Keeping it Real...Things Your Groomer Might Not Tell You

Let’s be real...grooming comes with a major list of headaches, most of which your groomer will never tell you about.  But today we are sharing a few of the things groomers wish you knew.

 

Pets Nervous at Drop Off DO Calm Down.  When your pet arrives at the salon, they are often shaky and nervous. But once mom and dad leave, they are usually fine. They become themselves again.  They watch their family go, and then turn right around to head back with the groomer or take a spot on a comfy bed. We find it's best to make drop off short and sweet.  We often compare it to drop off at pre-school. A long, drawn out, anxious departure does more harm than good. Although you want to shower them with affection and comfort and let them know it's "OK"…this actually reinforces their unstable behavior. In addition, if YOU are anxious and uneasy about leaving your pet, they will pick up on this. Talk to the groomer, say a quick goodbye and leave.  It makes it a lot easier on the dog.

 

Different Breeds Present Different Challenges. Groomers work on pets of varying sizes and weights - from the tiniest of pups up to 150lbs+. The smaller breeds may be easier to lift, but can be hard to groom because they are so small. They may be more sensitive and delicate. They have such small paws and move quickly so nails can be a challenge. The very large breeds can be difficult if there is something they absolutely do not want to do - i.e. walk back to the tub.  Large dogs with a double coat like Newfoundlands or Great Pyrenees make bath time more of a challenge as its more difficult to get the shampoo into their coat and ensure it's rinsed out completely. Some of them may even be too big for the grooming table and may have to be groomed on the floor. All of this plays in to the time it takes to groom each individual dog.

 

BRUSH Your Pup Between REGULAR Appointments.  Most dogs need to be groomed every four to six weeks.  If owners don't maintain a regular schedule, we deal with a lot of matted dogs.  While short haired breeds only require occasional brushing - dogs such as Poodles, Doodles, Shih Tzus, Maltese, Bichons, and Pomeranians, among others, have coats that require daily brushing. If these breeds go too long without a good brushing, mats will form. To be blunt, matting is very painful for your pet. Think of it in terms of someone combing your tangled hair constantly.  Any pulling or tugging on knotted hair makes the whole grooming experience uncomfortable for them. If they seem like they hate being groomed, this is probably why. If you brush at home frequently, you'll avoid that discomfort for them and avoid needing a complete shave down. 

 

Grooming Can Be Risky.  Pet grooming is probably the most challenging profession in the pet industry.  Hand, wrist, and arm issues which stem from repetitive motion are common for groomers. So is back pain. And yes, bites are too. Groomers are often caring for frightened, uncooperative, or even aggressive pets. A great deal of patience and gentleness are required. In addition, groomers are at risk for inhaling all types of things that aren't good for them. There is a risk of respiratory issues including irritation, allergies, asthma and more. And with standing all day…groomers legs and feet suffer.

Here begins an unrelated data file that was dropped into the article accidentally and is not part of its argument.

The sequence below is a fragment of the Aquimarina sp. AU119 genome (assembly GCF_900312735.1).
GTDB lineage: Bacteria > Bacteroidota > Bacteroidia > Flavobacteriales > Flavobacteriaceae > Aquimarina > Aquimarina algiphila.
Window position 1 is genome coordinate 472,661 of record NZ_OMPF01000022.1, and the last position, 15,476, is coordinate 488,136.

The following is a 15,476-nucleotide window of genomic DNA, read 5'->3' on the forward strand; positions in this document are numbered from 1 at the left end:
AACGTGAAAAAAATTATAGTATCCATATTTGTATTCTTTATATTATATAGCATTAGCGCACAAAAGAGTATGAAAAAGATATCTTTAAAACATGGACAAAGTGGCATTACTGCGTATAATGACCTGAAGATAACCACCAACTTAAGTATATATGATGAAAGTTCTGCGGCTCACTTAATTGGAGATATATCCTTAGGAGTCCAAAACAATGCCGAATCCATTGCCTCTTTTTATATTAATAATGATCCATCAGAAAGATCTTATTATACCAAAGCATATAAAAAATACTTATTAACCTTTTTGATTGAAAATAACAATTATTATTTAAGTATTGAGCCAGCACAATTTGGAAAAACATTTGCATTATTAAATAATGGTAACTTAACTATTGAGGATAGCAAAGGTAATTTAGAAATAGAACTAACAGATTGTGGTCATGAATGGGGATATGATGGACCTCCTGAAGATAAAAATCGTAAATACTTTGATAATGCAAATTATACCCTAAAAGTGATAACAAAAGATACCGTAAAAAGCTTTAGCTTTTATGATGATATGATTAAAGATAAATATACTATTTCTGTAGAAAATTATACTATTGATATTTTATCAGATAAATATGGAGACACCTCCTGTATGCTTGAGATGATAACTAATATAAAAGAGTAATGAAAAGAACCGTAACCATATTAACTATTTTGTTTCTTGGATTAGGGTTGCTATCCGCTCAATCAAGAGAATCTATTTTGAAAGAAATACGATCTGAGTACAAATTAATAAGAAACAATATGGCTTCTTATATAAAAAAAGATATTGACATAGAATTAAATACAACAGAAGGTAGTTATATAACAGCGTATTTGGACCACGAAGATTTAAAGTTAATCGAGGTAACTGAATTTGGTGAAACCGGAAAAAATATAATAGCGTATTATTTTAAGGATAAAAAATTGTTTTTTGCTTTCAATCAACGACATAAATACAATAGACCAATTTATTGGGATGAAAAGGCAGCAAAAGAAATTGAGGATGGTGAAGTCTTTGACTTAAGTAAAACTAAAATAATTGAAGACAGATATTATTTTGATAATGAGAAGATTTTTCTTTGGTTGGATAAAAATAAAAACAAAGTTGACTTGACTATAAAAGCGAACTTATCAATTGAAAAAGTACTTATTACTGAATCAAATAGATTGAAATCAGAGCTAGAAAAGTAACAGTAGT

Many Dogs Don't Like Their Paws Touched. A dog can be the happiest dog on and off the grooming table until it's nail trimming time.  There are certain dogs that really don't like their feet touched -mostly smaller breeds.  If that's the case, it's helpful to spend time touching their feet (including their paws, nails, and pads) at home to help them get used to it. It could help avoid a potential bite to the groomer.

 

We Don't Play With Puppies All Day.  Grooming can be challenging…especially when a dog has anxiety.  We have to calm them down and take things slow.  A groomer can't always just pick up a dog and start to work on it. Anxious dogs require extra time. Pet groomers have an ability to connect with an animal and convince them to trust them. A calm, confident groomer will encourage pets that they are not in any danger. It's a process that takes time.

 

There's a Reason Grooming is Expensive.  Many people comment on how expensive it is to groom their pet in comparison to their own haircut. But what we do takes a lot longer than a color service or a haircut for you. Most grooms consist of bathing the entire dog, cutting the nails, combing out the hair, cleaning the ears, expressing anal glands, etc. If a dog is very matted, it can take hours.  Many people are very surprised at how long it can take.  A very easy groom can take two hours, but others can take five or six.

 

Although grooming can be a challenging profession, it's a labor of love. We do it because we truly love animals. We form deep attachments to our clients. We enjoy seeing their names on our books each day. We love their hugs, their tail wags, and how excited they are to see us.  It makes it all worth it in the end.  Thank you for trusting us with the care of the furry members of your family.